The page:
Monday, November 29, 2010

Project Downscale: Beef Bourguignon

These cooks aren't messing around. The first wave of requests for Project Downscale are in, and honestly, they’re doozies. These are dishes that I would never in my right mind think about making just for myself, which means that I’m over the moon with excitement at the prospects of having to do just that.

Am I saying that Project Downscale is going to be evidence that I’m not in my right mind? You be the judge.

Anyway, the request I decided to tackle first comes from Heather Gross (@heathermiriam on Twitter), and here’s what she says:

I'm 25, and I recently moved to Columbus, Ohio, to take a job as the assistant editor of Columbus Alive, a weekly arts and entertainment publication. Before the move I was a copy editor for a daily newspaper in Illinois, so I worked in the evenings and therefore wasn't home to cook dinner. So I'm pretty new to the kitchen! (Who has time to cook in college?) And at least for the near future, I'm single and roommate-less.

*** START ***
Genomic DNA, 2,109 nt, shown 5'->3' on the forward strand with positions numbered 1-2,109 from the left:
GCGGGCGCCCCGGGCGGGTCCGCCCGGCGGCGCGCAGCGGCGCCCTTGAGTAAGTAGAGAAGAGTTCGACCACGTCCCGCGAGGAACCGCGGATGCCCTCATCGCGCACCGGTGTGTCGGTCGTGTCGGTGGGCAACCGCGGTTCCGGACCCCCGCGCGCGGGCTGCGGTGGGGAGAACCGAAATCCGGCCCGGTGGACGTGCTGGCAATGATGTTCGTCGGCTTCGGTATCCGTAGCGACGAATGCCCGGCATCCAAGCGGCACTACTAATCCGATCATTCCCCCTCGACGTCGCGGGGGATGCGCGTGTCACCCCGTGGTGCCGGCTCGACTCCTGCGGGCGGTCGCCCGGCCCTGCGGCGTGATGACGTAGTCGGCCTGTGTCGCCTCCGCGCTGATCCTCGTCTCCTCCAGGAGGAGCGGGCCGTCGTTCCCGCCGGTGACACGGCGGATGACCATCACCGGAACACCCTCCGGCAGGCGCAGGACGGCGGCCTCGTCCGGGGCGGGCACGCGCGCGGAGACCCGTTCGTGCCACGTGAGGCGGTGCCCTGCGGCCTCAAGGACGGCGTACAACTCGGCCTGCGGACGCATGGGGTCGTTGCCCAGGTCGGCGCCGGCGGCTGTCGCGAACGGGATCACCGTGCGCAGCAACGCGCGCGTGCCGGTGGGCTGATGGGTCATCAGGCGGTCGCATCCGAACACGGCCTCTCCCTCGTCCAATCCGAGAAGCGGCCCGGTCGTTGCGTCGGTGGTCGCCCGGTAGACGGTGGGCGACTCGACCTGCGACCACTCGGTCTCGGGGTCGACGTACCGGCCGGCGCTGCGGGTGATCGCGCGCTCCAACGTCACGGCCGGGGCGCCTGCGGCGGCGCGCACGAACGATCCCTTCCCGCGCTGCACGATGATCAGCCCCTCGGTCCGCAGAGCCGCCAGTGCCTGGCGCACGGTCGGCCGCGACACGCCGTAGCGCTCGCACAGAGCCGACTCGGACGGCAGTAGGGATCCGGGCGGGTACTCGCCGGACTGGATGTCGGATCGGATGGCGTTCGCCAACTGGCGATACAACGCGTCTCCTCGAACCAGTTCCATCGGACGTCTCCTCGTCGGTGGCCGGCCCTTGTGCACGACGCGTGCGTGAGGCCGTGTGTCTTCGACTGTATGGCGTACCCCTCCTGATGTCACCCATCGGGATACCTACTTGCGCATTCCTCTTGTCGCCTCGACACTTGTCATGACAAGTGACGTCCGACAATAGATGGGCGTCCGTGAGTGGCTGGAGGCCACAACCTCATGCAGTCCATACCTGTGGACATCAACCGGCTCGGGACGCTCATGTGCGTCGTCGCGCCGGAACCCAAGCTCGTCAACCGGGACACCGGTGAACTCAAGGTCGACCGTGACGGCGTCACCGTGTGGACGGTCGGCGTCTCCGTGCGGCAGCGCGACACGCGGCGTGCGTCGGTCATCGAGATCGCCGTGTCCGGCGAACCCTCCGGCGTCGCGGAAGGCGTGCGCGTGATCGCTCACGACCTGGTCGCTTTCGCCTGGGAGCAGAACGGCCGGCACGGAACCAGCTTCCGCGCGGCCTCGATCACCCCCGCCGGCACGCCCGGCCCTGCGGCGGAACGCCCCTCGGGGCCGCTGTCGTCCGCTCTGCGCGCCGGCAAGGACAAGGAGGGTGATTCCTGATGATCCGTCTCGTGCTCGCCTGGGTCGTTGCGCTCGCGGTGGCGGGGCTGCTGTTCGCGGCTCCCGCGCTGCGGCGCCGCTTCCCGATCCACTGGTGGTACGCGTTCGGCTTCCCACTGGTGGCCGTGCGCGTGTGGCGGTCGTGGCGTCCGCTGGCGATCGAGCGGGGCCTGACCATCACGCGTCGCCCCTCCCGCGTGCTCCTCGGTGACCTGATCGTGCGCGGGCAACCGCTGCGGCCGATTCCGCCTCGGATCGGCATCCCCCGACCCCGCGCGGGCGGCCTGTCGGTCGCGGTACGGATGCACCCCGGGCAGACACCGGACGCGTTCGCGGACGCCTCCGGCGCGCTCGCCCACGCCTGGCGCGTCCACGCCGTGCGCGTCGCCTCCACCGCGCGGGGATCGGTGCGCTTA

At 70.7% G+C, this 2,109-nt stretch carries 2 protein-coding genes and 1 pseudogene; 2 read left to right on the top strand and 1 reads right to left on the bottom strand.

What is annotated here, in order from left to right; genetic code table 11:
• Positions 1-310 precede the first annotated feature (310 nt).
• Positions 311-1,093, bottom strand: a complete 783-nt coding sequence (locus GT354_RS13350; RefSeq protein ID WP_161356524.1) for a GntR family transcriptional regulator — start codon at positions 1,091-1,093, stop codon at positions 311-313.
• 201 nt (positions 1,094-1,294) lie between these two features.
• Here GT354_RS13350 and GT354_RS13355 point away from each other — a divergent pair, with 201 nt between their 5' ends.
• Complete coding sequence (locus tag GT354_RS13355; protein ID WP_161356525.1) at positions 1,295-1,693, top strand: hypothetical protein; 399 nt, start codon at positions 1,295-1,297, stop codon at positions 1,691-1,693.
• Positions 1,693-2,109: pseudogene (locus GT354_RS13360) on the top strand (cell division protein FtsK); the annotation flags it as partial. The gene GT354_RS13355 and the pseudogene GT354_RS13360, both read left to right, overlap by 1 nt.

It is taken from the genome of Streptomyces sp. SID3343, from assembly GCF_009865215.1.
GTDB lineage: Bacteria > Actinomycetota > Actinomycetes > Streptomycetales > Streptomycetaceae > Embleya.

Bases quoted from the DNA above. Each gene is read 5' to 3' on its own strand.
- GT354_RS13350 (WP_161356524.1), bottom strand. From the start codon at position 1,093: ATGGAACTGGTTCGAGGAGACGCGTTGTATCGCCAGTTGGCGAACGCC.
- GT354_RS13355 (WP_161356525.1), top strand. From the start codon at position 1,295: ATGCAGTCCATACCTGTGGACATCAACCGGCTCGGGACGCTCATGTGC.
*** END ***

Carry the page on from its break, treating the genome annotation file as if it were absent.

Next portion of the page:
She attached a link to a Real Simple recipe and said, “I always feel like I need at least one other person around to make this or any other bourguignon recipe.”

That’s right. She said “bourguignon,” as in beef/boeuf. As in the dish that
takes up the better part of three pages in Julia Child et al’s “Mastering the Art of French Cooking, Vol. 1.” Let’s just say it’s a multi-multi-step process involving bacon-blanching, separate stages of browning, a couple of trips to the oven (one lasting three or four hours), two separate pans of vegetables, plus skimming of fat and gnashing of teeth.

Others have tinkered with it, or more. In his recently reissued "James Beard's American Cookery,” Beard adds a marinating step, glazes the pearl onions with a little sugar, suggests using beurre manie (a butter/flour mixture) for easier thickening and says the meat will be tender in about 2 1/2 hours.
Ina Garten’s version does away with the bacon-blanching step, uses frozen onions but keeps the beurre manie, and claims to achieve tender meat in 90 minutes.

Ina’s and Julia’s recipes serve 6. James Beard’s book doesn’t say how many his serves.

And then there’s the Real Simple recipe Heather Gross sent me.

It serves 4, which is moving in the right direction but remains exactly four times the amount that Heather wants now that she’s “single and roommate-less.” And it’s simple, all right, leaving out the bacon entirely and employing sirloin instead of chuck or other stewing beef, plus pre-sliced mushrooms, frozen onions and, the piece de resistance, Campbell’s Golden Mushroom Soup. (Memories of my mother's meatloaf recipe are streaming back....) Gross apologizes for it: “I hate admitting that I ‘cheat’ by using a recipe with Campbell's soup, but I like recipes that are relatively painless!"